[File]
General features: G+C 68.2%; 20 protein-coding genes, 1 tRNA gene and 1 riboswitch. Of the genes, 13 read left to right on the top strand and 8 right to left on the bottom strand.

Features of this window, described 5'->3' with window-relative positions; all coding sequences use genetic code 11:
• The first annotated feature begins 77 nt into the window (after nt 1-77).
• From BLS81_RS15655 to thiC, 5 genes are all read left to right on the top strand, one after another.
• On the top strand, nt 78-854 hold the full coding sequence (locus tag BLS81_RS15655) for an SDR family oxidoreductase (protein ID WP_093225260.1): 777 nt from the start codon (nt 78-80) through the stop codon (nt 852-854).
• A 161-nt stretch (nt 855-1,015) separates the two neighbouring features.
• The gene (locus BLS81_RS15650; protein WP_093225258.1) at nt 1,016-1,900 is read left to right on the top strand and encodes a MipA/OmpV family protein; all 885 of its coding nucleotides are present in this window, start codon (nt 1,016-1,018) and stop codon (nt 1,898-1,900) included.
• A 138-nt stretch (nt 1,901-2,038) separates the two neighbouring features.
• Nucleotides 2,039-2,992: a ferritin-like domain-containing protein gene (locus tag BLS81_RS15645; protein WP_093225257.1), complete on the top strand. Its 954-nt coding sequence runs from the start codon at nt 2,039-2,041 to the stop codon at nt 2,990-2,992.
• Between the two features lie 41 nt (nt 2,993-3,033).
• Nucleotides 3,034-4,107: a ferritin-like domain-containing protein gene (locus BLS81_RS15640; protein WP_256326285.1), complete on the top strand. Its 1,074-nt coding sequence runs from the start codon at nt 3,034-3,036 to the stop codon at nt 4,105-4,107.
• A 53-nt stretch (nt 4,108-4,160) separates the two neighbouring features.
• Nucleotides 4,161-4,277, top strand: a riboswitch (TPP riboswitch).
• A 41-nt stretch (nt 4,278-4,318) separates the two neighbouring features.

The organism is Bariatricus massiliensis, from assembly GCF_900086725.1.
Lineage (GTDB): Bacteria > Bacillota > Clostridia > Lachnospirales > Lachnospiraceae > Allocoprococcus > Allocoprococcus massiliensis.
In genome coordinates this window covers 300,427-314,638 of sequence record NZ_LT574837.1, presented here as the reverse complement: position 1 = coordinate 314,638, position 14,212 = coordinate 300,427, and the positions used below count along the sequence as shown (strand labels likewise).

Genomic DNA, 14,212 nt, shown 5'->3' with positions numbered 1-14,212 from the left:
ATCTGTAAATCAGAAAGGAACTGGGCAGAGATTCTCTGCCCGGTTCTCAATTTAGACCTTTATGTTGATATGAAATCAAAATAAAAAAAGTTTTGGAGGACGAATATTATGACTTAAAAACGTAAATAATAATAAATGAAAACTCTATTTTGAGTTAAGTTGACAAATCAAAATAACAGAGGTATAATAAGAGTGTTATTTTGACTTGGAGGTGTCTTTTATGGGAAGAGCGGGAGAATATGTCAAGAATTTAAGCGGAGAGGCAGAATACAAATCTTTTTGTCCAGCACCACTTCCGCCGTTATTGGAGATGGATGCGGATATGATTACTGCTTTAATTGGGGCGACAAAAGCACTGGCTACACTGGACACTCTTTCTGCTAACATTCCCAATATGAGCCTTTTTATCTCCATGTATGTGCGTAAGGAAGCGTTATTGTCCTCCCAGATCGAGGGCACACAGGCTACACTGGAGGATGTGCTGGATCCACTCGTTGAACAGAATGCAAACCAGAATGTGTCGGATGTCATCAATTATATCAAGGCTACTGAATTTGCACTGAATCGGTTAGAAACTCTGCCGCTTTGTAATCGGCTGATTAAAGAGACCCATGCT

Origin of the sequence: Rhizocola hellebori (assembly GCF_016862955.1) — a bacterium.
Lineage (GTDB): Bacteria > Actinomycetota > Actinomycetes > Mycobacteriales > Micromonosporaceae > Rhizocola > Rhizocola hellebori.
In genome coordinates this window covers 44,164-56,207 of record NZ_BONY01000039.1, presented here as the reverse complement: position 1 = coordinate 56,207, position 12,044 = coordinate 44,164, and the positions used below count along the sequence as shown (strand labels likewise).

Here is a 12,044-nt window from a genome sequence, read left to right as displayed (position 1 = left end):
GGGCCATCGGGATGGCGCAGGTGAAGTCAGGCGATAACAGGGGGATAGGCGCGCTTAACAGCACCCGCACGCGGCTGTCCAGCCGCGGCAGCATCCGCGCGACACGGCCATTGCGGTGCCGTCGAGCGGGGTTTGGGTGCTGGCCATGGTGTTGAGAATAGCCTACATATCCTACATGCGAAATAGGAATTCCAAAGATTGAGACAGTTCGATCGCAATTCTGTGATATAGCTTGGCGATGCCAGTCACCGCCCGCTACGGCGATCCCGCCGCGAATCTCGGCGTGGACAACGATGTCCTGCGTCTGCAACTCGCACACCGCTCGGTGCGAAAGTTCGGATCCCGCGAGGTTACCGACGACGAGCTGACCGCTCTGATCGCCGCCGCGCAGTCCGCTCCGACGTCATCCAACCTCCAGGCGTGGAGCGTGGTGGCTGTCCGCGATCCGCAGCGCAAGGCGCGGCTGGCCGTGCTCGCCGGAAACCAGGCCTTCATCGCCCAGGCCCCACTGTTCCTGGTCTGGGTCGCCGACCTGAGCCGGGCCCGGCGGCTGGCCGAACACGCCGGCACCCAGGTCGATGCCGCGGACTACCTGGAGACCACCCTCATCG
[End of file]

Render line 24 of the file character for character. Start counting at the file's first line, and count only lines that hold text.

GGGCCATCGGGATGGCGCAGGTGAAGTCAGGCGATAACAGGGGGATAGGCGCGCTTAACAGCACCCGCACGCGGCTGTCCAGCCGCGGCAGCATCCGCGCGACACGGCCATTGCGGTGCCGTCGAGCGGGGTTTGGGTGCTGGCCATGGTGTTGAGAATAGCCTACATATCCTACATGCGAAATAGGAATTCCAAAGATTGAGACAGTTCGATCGCAATTCTGTGATATAGCTTGGCGATGCCAGTCACCGCCCGCTACGGCGATCCCGCCGCGAATCTCGGCGTGGACAACGATGTCCTGCGTCTGCAACTCGCACACCGCTCGGTGCGAAAGTTCGGATCCCGCGAGGTTACCGACGACGAGCTGACCGCTCTGATCGCCGCCGCGCAGTCCGCTCCGACGTCATCCAACCTCCAGGCGTGGAGCGTGGTGGCTGTCCGCGATCCGCAGCGCAAGGCGCGGCTGGCCGTGCTCGCCGGAAACCAGGCCTTCATCGCCCAGGCCCCACTGTTCCTGGTCTGGGTCGCCGACCTGAGCCGGGCCCGGCGGCTGGCCGAACACGCCGGCACCCAGGTCGATGCCGCGGACTACCTGGAGACCACCCTCATCG